In partnership with Operation Stand Down Tennessee and the Jack C. Massey College of Business at Belmont University, members of the 160th and 5th Special Forces Groups at Fort Campbell immersed themselves in Nashville’s business community through the Career Recon program. The custom two-week program aims to connect service-members and veterans—a high-skill opportunity population—to potential careers in our region.

While their transition from the United States Army has just begun, this program used rigorous instruction and exposure to a multitude of local career opportunities to provide twelve service-members with the tools needed for a successful transition.

Meet Joshua Burch, a 26-year special forces combat veteran who recently completed Career Recon.

Joshua Burch
Joshua Burch, Retired Special Forces Officer

1. How did you come into military service and what was your experience like as a career special forces officer?

As a young teenager in Middle Tennessee, my grandfather, a former military man, had instilled in me a sense of patriotism and personal responsibility. So, right after high school, I enlisted in the military as a combat engineer and was soon recommended for Ranger School. Over the years, I had the privilege of working alongside some of the most dedicated and fearless men and women in our military. My journey culminated in a 26-year career as a Chief Warrant Officer 4 in the Special Forces, where I gained invaluable experience in leadership, teamwork, problem-solving, and cultural adaptability.

The Army’s unique approach to grooming all soldiers for leadership, from the lowest to the highest rank, left a lasting impression on me. This approach created a culture of mentorship and leadership that ensured every soldier was prepared to lead when called upon. My time in the military has instilled in me a deep sense of leadership and responsibility, and I am committed to bringing these qualities to my future endeavors.

2. What were your takeaways from Career Recon and how do you feel about your transition today, compared to before you started the program?

Well, my first takeaway is a sense of gratitude to the over 40 businesses and organizations who invested time, resources, and collaborated with one another to make this event possible – truly exhibits the eagerness of the community to serve others and why we are called the Volunteer State.

I would describe the effect Career Recon had as a condensed immersion experience into the business world. For a service member who knows they want to pursue a career in business, Career Recon helps them better understand the civilian job market and how to market themselves to potential employers. The program provided valuable resources and tools, such as individual strength assessments, resume writing assistance, and interview skills training, that helped me feel more confident in my transition. In addition to these invaluable resources, I also have a better understanding of how to communicate my military experience to employers and the value that veterans bring to the workforce.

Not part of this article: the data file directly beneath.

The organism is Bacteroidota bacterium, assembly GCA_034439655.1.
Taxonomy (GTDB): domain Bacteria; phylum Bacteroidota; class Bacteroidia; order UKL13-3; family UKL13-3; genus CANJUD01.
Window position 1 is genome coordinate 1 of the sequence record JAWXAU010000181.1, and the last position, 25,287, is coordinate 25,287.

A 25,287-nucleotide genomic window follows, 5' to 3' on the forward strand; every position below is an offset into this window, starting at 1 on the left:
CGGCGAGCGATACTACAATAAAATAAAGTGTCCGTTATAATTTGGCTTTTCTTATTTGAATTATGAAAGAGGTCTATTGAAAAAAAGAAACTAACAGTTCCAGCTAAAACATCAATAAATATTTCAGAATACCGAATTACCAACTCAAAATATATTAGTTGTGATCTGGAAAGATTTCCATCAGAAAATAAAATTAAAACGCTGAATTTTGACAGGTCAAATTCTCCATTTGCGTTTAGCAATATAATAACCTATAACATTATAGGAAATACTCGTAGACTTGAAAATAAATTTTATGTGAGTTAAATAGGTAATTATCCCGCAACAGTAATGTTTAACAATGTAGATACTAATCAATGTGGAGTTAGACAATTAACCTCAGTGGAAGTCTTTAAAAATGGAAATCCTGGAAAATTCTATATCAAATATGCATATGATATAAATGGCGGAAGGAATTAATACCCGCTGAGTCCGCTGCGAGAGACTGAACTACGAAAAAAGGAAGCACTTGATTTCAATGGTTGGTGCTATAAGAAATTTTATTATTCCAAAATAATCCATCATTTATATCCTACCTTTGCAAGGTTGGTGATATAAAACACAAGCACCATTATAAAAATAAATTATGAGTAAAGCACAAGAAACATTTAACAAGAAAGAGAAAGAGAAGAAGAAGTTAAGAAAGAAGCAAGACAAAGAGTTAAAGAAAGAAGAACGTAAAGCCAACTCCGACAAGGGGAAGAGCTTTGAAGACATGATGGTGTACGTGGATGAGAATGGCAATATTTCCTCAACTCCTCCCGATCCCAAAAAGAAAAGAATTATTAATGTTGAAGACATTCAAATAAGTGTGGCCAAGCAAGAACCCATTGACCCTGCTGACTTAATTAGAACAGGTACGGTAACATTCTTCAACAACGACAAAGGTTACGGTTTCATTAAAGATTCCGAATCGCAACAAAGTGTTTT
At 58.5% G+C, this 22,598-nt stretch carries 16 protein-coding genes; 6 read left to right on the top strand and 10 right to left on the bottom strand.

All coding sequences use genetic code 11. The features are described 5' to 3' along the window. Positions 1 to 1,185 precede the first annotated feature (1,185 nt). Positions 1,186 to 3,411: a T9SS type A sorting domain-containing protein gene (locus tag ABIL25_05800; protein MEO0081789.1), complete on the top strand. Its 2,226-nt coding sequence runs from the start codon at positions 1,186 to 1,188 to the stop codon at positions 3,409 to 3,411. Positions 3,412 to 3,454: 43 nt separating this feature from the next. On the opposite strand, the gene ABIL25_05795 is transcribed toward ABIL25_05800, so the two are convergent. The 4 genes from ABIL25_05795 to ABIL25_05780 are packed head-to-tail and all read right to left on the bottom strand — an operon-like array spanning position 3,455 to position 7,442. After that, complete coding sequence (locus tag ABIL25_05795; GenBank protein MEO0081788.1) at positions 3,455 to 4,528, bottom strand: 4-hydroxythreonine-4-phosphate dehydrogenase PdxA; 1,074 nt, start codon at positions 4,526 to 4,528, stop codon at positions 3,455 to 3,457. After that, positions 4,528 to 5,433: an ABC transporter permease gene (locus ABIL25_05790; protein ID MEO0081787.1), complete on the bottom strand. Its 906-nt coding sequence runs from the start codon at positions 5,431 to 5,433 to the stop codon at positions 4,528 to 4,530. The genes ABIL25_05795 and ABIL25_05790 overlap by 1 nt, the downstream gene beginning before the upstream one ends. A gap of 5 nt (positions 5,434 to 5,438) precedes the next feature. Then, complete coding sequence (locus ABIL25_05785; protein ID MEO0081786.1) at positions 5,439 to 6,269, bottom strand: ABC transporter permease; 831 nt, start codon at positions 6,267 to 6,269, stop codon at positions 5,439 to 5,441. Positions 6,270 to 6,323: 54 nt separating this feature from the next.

3. What is one thing you’d like business leaders to know about hiring veteran talent?

I think it’s important for business leaders to understand that veterans bring a unique set of skills and experiences to the workplace. We are trained in leadership, teamwork, and problem-solving, and have experience working in low resource, high-pressure, and fast-paced environments. Veterans are adaptable, able to learn quickly, will strive to accomplish the mission making us an asset to any organization. I would encourage business leaders to consider the value that veteran’s ethos will add to their organization and ensure that efforts are made to recruit and hire them.

For the employer who already employs veteran talent, I’d encourage you to connect these employees with new veteran hires. This will provide your new employees with a trusted resource to help them navigate the civilian workforce. Hiring veteran talent provides your organization with natural leaders who have an ability to thrive in any situation.

4. What career opportunities are you looking to explore and how will your years of military training set you apart in the workforce?

My need to serve others didn’t separate from who I am as I folded up my service uniform for the last time. I will continue my service efforts to help my community, the State of Tennessee, and the soldiers who made me the man I am today. I recently accepted a position as an advisor to the Nashville Area Chamber of Commerce on veteran workforce initiatives and have also joined the Honor Foundation’s special operations transition support team. As Proverbs 27:17 says, ‘As iron sharpens iron, so one man does another.’

Special thanks to Joshua Burch, US Army Special Forces Retired, for sharing his experiences with Career Recon. Visit to learn more.